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Python Enhancement Proposals

PEP 3125 – Remove Backslash Continuation

Jim J. Jewett <JimJJewett at>
Standards Track
29-Apr-2007, 30-Apr-2007, 04-May-2007

Table of Contents

Rejection Notice

This PEP is rejected. There wasn’t enough support in favor, the feature to be removed isn’t all that harmful, and there are some use cases that would become harder.


Python initially inherited its parsing from C. While this has been generally useful, there are some remnants which have been less useful for Python, and should be eliminated.

This PEP proposes elimination of terminal \ as a marker for line continuation.


One goal for Python 3000 should be to simplify the language by removing unnecessary or duplicated features. There are currently several ways to indicate that a logical line is continued on the following physical line.

The other continuation methods are easily explained as a logical consequence of the semantics they provide; \ is simply an escape character that needs to be memorized.

Existing Line Continuation Methods

Parenthetical Expression - ([{}])

Open a parenthetical expression. It doesn’t matter whether people view the “line” as continuing; they do immediately recognize that the expression needs to be closed before the statement can end.

Examples using each of (), [], and {}:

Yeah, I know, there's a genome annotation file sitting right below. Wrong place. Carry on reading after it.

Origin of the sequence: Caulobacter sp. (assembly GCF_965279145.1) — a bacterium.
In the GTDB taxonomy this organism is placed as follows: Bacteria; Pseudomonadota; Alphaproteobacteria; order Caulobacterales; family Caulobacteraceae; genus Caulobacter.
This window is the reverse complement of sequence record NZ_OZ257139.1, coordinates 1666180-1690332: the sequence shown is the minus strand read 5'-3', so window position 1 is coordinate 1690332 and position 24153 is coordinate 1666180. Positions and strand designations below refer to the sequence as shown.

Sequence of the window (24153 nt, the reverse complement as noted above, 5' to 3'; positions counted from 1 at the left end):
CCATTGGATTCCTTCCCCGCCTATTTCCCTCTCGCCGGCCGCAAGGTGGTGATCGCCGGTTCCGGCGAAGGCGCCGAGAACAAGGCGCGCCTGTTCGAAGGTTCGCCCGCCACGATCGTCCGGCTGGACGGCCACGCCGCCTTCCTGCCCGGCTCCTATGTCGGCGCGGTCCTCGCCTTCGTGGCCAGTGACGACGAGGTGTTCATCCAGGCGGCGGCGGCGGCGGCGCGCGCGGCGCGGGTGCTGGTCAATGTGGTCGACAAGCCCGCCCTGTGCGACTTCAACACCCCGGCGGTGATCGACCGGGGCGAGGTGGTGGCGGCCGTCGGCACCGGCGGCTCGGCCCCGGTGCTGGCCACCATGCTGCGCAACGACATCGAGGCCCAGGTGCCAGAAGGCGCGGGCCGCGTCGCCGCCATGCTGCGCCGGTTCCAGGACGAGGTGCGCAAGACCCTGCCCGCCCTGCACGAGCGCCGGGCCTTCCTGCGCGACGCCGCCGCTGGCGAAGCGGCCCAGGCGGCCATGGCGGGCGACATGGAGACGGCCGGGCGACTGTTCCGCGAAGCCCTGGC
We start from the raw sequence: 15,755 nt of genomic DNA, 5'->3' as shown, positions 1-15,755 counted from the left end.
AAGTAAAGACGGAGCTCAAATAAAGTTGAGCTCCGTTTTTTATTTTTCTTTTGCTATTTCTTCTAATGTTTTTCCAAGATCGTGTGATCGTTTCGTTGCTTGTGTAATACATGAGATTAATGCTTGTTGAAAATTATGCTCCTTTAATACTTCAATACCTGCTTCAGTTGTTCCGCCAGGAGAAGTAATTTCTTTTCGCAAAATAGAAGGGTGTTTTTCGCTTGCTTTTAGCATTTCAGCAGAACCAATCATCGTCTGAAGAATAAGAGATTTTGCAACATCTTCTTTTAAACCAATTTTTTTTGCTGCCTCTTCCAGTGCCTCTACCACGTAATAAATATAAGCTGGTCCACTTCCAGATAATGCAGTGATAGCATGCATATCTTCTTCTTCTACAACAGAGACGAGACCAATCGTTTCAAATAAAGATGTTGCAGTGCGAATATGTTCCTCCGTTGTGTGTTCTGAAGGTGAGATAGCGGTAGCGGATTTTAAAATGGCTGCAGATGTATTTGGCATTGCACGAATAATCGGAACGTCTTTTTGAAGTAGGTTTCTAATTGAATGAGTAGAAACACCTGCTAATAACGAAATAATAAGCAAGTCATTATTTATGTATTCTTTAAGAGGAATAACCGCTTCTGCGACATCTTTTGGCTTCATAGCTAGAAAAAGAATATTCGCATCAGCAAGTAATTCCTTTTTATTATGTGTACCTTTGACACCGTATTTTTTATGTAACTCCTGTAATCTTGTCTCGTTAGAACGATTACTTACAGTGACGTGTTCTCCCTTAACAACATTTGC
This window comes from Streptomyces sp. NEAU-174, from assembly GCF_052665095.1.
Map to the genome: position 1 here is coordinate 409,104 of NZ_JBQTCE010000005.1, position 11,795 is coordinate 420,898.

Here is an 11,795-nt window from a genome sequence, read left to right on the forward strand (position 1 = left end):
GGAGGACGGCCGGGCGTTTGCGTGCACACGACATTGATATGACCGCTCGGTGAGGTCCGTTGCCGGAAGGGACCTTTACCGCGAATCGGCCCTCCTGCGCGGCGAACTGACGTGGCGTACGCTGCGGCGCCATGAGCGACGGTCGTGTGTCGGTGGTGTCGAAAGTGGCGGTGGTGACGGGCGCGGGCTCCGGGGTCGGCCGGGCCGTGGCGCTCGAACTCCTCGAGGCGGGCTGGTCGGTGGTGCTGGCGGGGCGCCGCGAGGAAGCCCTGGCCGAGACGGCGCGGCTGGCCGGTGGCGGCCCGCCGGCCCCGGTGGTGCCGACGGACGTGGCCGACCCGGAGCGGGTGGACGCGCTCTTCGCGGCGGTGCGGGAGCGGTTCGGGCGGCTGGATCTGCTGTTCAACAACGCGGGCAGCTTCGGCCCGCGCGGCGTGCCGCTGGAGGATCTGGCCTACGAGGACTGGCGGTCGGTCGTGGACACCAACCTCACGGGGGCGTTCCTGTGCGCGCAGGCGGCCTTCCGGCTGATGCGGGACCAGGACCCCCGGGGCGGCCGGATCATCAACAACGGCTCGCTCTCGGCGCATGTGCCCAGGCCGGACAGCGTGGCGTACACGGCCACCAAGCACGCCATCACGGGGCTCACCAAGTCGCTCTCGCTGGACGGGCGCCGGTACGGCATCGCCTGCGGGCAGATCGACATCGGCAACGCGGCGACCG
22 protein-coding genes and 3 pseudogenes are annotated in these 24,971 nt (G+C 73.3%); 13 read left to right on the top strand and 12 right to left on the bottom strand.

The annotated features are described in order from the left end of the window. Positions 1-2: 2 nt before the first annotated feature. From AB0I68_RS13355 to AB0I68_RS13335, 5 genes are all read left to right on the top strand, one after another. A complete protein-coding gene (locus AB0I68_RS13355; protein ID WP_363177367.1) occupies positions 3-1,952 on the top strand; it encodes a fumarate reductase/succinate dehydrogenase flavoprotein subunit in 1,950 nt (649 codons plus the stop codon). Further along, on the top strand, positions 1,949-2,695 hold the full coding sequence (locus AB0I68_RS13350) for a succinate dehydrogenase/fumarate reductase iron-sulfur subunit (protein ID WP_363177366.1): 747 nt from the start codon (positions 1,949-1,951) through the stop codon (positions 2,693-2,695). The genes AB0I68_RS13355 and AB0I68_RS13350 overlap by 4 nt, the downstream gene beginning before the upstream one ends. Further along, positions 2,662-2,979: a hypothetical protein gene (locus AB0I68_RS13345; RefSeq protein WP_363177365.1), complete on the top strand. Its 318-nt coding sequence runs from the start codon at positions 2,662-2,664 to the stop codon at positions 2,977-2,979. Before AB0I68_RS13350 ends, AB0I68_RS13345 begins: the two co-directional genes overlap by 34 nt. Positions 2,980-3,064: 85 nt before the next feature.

def fn(long_argname1,
    settings = {"background": "random noise",
                "volume": "barely audible"}
    restrictions = ["Warrantee void if used",
                    "Notice must be received by yesterday",
                    "Not responsible for sales pitch"]

Note that it is always possible to parenthesize an expression, but it can seem odd to parenthesize an expression that needs parentheses only for the line break:

assert val>4, (
    "val is too small")

Triple-Quoted Strings

Open a triple-quoted string; again, people recognize that the string needs to finish before the next statement starts.

banner_message = """
    Satisfaction Guaranteed,

                                    some minor restrictions apply"""

Terminal \ in the general case

A terminal \ indicates that the logical line is continued on the following physical line (after whitespace). There are no particular semantics associated with this. This form is never required, although it may look better (particularly for people with a C language background) in some cases:

>>> assert val>4, \
        "val is too small"

Also note that the \ must be the final character in the line. If your editor navigation can add whitespace to the end of a line, that invisible change will alter the semantics of the program. Fortunately, the typical result is only a syntax error, rather than a runtime bug:

>>> assert val>4, \
        "val is too small"

SyntaxError: unexpected character after line continuation character

This PEP proposes to eliminate this redundant and potentially confusing alternative.

Terminal \ within a string